Disabled, not dead - Pregnant persons with disabilities still facing stigma
Executive director of the Combined Disabilities Association, Gloria Goffe, remains concerned over the level of discrimination meted out to members of the community who chose to start a family.
According to Goffe, while many persons no longer openly reprimand or pity those in the community who become pregnant, there is still some discrimination.
"Initially, it was like a person with a disability becoming pregnant was like some kind of wonder of the world. It seemed like it was a wicked act," Goffe told The Sunday Gleaner.
"When you look at the entire issue, we have made some strides," said the mother of three who is blind.
Goffe said she recalls that it was common in years gone by for persons with a disability to be forcefully sterilised to prevent pregnancy; however, she finds that this is no longer an issue.
"There are still some people who see it as abnormal, who see it as a real challenge for us, and they are not recognising that where the challenge comes in is their own perception," she said.
"They see you pregnant and they are like, 'Lord Jesus, poor thing, who got you pregnant?' and all of that," added Goffe.
She said these comments generally make some persons in the community feel guilty about their decision to have a child.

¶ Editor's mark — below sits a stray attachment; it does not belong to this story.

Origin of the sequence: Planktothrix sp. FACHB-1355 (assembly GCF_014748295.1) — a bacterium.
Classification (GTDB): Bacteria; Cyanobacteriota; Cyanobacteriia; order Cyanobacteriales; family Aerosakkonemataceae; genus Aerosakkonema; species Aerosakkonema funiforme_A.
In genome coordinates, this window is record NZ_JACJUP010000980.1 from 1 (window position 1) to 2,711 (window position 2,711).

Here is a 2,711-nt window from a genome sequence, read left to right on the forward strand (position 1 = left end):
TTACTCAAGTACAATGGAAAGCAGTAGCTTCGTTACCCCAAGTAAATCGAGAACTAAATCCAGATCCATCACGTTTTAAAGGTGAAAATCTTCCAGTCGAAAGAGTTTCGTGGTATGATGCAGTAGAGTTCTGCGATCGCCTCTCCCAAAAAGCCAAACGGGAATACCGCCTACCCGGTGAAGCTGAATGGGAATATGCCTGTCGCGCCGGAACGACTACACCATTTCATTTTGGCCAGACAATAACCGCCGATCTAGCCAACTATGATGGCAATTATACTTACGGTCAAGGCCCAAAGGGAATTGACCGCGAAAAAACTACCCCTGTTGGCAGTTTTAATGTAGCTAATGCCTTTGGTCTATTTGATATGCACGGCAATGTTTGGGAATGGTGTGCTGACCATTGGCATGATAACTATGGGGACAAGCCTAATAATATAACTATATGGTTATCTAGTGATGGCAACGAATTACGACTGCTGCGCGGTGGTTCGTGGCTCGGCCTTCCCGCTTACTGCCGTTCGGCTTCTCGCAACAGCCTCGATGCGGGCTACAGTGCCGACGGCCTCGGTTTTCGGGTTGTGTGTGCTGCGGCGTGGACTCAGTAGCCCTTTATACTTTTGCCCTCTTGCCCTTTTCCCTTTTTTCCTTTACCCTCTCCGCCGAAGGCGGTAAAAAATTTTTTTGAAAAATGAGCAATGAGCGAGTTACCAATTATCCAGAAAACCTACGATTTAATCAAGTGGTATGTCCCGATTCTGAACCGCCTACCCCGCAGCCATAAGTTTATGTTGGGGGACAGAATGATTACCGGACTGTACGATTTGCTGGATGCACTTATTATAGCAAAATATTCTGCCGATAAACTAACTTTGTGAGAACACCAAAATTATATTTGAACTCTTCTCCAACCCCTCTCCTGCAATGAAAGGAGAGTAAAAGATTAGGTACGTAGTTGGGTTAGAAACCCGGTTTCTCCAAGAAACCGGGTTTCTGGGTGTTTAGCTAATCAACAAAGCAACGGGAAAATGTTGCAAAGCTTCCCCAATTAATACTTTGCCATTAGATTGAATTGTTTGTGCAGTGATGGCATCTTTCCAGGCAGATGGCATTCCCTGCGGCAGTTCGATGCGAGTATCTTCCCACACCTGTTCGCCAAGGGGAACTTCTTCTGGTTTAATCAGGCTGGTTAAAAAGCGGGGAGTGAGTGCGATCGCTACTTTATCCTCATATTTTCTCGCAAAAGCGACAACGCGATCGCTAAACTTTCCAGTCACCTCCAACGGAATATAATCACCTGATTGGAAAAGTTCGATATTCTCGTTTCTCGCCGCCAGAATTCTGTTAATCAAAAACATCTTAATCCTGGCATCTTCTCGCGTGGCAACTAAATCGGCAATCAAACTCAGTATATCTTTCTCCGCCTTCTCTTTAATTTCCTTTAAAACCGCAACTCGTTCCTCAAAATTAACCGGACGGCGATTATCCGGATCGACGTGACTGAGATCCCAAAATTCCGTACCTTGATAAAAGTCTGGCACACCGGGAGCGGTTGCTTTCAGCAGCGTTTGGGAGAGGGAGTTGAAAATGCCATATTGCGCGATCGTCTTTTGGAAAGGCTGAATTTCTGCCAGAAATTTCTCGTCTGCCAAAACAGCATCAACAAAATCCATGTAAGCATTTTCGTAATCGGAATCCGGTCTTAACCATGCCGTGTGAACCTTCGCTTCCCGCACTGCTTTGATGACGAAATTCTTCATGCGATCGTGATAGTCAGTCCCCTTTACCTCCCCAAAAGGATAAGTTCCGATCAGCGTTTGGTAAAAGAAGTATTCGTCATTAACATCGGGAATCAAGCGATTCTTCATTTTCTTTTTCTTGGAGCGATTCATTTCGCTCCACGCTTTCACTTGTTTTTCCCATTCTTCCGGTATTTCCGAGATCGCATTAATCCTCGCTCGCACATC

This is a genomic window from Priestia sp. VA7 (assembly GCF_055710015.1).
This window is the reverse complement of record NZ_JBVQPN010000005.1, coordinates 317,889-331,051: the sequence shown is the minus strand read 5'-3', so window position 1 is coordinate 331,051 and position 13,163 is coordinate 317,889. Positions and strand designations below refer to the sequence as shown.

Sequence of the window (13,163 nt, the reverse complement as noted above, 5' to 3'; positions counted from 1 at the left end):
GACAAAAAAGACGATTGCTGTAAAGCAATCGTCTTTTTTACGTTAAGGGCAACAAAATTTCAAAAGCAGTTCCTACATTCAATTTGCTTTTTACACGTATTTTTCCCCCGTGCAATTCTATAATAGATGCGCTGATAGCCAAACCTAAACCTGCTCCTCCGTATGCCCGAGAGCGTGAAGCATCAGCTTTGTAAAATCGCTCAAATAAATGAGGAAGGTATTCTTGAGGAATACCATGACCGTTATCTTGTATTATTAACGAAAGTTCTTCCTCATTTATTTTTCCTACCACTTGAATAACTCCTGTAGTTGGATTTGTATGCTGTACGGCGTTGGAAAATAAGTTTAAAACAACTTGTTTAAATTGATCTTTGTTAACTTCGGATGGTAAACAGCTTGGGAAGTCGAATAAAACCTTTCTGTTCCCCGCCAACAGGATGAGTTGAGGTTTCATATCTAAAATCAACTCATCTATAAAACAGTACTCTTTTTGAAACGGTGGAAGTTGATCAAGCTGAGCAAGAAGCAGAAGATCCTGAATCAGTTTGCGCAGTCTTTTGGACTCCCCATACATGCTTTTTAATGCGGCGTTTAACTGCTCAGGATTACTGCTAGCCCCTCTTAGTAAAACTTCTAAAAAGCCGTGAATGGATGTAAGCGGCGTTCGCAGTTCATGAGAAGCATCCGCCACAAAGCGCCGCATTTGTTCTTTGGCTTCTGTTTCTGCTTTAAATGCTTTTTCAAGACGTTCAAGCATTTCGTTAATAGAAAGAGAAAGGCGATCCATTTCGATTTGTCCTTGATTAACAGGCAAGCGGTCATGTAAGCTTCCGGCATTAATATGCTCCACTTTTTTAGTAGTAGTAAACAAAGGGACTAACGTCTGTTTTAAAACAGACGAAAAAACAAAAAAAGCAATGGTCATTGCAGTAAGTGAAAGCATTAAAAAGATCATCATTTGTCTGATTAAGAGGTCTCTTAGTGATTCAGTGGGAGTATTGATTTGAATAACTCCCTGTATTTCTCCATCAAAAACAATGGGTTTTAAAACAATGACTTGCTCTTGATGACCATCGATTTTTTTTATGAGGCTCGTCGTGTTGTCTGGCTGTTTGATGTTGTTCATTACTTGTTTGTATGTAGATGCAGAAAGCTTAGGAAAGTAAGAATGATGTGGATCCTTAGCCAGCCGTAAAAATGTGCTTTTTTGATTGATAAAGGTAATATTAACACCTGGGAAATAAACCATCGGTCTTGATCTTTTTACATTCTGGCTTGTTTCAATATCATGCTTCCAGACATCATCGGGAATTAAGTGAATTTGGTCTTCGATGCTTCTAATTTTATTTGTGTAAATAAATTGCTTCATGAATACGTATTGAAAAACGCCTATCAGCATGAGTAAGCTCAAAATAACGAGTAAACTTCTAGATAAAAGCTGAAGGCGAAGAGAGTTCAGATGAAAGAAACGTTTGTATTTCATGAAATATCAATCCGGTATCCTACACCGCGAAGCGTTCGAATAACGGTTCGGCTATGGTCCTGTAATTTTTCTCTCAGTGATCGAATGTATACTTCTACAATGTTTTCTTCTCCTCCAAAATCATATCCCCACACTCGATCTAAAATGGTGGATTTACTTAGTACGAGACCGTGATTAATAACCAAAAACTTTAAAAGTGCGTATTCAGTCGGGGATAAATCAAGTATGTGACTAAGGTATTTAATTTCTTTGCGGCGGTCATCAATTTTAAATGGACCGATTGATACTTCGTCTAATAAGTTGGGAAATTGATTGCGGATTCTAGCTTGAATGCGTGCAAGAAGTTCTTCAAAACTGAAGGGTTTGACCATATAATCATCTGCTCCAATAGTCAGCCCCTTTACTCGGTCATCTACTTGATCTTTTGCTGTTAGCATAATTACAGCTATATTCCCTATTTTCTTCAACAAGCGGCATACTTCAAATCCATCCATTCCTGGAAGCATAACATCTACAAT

"We still have some people who, when persons with disability who are pregnant go to the clinics, they either whisper to their co-workers or sometimes point at the person," she said.
Goffe lamented that persons with disabilities are oftentimes not taken into consideration when community meetings and other events are being held, which can educate persons about how to prepare for parenthood.
Sometimes the venues are not practical for some individuals and other times flyers are used to promote the events, which means the blind is disadvantaged.
"What we want is a society that is more inclusive," she said.
"I know quite a number of persons with disability are having their families and are taking care of their families and are making a success of it," said Goffe.